“Demonstrating an intention or willingness to sell a domain name is not determinative of a finding of bad faith,” the regulator said. “However, it is highly probative evidence which must be weighed with all other evidentiary elements.”

When applying to register a domain name, the applicant must guarantee that he or she is not acting in bad faith, meaning against the accepted principles of the system.

While registrants should in theory have the intention of using the domain themselves, the business of registering and reselling these addresses has taken off around the world, with regulators typically getting involved only when issues of trademark or intellectual property are raised.

Despite TRA oversight, the frenzy for the best web addresses in the UAE shows no sign of abating, with a businessman claiming this week to have been offered Dh4 million (US$1.1m) each for two domain names he had registered.

Brendan O’Shea said the bids had been made for the and domains, each of which he has registered with a business partner.

The Abu Dhabi-based 29-year-old, who works as a business development director, says he has declined the offers and is holding out for Dh7m for each one.

His claims come just weeks after the Ozone Group, an Indian-based technology company with an office in Dubai, said it sold the domain name for Dh6m.

Interest in .ae domain names has increased since the authority removed Etisalat’s monopoly on selling them, thereby streamlining their purchase.

Mr O’Shea, who is from Ireland, said he and a friend registered about 18 months ago, while with another friend he registered about three months ago.

“Registering domain names is not my main line of business, but I picked these up after brainstorming over lunch with a friend in Abu Dhabi.

“The recent hype over the domain name and the existing VIP status within the UAE has sparked interest in the domains and put a value on them that’s higher than expected.”

Currently, advertises a planned networking scheme for high net-worth individuals, while advertises the domain name itself.

Thanks to the modest initial purchase price of .ae domain names – they can be secured for as little as Dh150 – some individuals have bought hundreds in the hope they can resell them at a profit when demand grows.

For example, one individual has advertised on the web a total of more than 450 domains, among them,, and

However, some people doubt that .ae web addresses are worth the vast amounts said to have been paid or offered for them.

Dr Nnamdi Madichie, an assistant professor and marketing specialist in the college of business administration at the University of Sharjah, has mixed feelings about their worth.

“I don’t really see why anybody would want to pay so much for a .ae address,” he said. “I don’t see any particular business sense.”

However, he said if a domain did create a “buzz” in the market, it could turn out to be valuable commercially and worth a large purchase price.

Anthony Dayal, the managing director of Vistas Advertising and Marketing, based in Sharjah, suggested a more realistic figure for the value of useful domain names such as was Dh60,000 instead of Dh6m.

“Certainly it is valuable, but is it worth all that money?” he said.

Mr O’Shea believes though that the prestige of his internet domains means there could be sound commercial reasons for purchasing them.

His domain names, he believes, could be used to set up “exclusive” or e-mail addresses that could be sold to individuals.

“I am thinking of income streams,” he said. “You can sell e-mails to people on an annual subscription of, for example, Dh20,000.”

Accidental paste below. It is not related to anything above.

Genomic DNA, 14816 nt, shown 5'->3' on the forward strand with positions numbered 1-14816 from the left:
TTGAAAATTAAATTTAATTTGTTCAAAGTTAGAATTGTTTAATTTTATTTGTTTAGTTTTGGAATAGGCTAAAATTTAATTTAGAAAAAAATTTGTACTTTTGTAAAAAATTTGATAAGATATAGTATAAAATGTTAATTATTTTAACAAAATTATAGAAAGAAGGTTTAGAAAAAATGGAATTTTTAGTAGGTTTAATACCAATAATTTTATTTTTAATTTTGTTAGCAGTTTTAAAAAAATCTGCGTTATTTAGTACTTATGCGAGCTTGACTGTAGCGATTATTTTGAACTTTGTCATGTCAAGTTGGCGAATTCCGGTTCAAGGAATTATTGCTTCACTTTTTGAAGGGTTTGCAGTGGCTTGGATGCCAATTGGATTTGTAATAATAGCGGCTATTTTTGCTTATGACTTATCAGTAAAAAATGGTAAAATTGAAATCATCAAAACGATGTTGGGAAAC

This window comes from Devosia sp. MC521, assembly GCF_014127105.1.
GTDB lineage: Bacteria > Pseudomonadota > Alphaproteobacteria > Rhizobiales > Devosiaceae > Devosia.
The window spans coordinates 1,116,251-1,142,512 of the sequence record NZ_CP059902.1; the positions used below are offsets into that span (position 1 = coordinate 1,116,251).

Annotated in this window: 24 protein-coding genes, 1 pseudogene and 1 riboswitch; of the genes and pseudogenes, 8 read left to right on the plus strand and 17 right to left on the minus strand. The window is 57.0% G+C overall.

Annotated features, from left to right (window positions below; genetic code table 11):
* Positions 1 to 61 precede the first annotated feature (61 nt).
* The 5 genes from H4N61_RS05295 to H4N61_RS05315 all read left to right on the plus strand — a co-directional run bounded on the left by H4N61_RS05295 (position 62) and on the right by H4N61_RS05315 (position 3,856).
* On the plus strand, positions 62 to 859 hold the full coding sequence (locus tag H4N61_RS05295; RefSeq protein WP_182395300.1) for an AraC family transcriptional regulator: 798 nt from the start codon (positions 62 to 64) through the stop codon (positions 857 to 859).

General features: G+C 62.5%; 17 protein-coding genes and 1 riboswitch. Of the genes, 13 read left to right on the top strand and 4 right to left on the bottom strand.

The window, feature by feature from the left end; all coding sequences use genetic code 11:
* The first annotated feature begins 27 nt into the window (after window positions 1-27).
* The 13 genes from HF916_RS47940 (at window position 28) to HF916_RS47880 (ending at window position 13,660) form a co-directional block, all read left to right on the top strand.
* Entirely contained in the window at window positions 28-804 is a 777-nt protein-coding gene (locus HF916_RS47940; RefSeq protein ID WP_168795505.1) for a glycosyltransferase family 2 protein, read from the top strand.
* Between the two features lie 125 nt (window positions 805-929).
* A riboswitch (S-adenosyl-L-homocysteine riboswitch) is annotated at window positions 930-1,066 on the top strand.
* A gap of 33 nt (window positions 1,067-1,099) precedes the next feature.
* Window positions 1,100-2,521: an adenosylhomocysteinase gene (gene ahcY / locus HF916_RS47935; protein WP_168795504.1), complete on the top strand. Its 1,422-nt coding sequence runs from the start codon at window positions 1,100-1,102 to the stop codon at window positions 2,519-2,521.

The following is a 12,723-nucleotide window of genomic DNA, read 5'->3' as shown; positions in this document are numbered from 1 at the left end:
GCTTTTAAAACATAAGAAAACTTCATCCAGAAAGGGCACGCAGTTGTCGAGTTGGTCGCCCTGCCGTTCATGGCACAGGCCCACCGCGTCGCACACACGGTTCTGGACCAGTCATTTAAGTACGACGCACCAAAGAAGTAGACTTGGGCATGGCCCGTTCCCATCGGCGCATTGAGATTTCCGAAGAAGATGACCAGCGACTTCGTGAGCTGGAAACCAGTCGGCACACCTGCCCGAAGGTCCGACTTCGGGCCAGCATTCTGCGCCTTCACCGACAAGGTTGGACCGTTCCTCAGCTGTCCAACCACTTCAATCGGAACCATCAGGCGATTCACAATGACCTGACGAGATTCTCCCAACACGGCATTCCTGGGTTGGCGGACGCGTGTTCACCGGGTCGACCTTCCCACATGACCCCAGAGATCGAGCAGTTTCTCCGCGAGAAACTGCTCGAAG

He makes a comparison with the large amounts of money people in the UAE will pay for exclusive number plates – the record is Dh52.2m for the plate 1.

“It might be a good opportunity,” he added. “You could produce email addresses which cannot be repeated on any other domain name. If you relate it to car registrations, you can see individuals demanding this domain and this email address.”

While opinions are mixed on whether it is worth paying millions of dirhams for a .ae address, there is certainly value in having a UAE-specific web address, according to Mr Dayal.

These domain names, he believes, are good at drumming up business.

“There are several organisations that operate with head offices elsewhere but who have a marketing office in the UAE, who I believe should have a .ae address to represent their UAE presence,” he said.

“It definitely has advantages for companies with a UAE presence or an interest in UAE markets.”

The commercial value of .ae web addresses has led to clashes over who deserves the rights to certain domain names.

Individuals known as “cybersquatters” have registered company names in the hope they can sell them for vast profits.

Life is becoming tougher for these opportunists, as the authorities are increasingly taking the view that the rightful owners of such domains are those who own the corresponding trademark.

For example, the World Intellectual Property Organisation has said domain names such as and should be forfeited by the individuals who initially registered them.

And in future, trademark holders may not have to resort to legal action to obtain domain names they believe are rightfully theirs, as the TRA said last week it had begun to audit .ae domain names that violated its policies.

The TRA’s .ae Domain Administration (.aeDA) section promised “serious actions” against cybersquatters, including those who violated the intellectual property rights of others when selecting an address. The issue of bad faith registrations was also raised by the regulator.

Dr Fadi Aloul, an associate professor of computer engineering at the American University of Sharjah, said the TRA’s restrictions were unlikely to affect domains that did not correspond with company names, such as

“Right now .ae domain names are getting more attention,” he added. “For some of these domain names, even if they do not correspond to a company name, they can still make money.”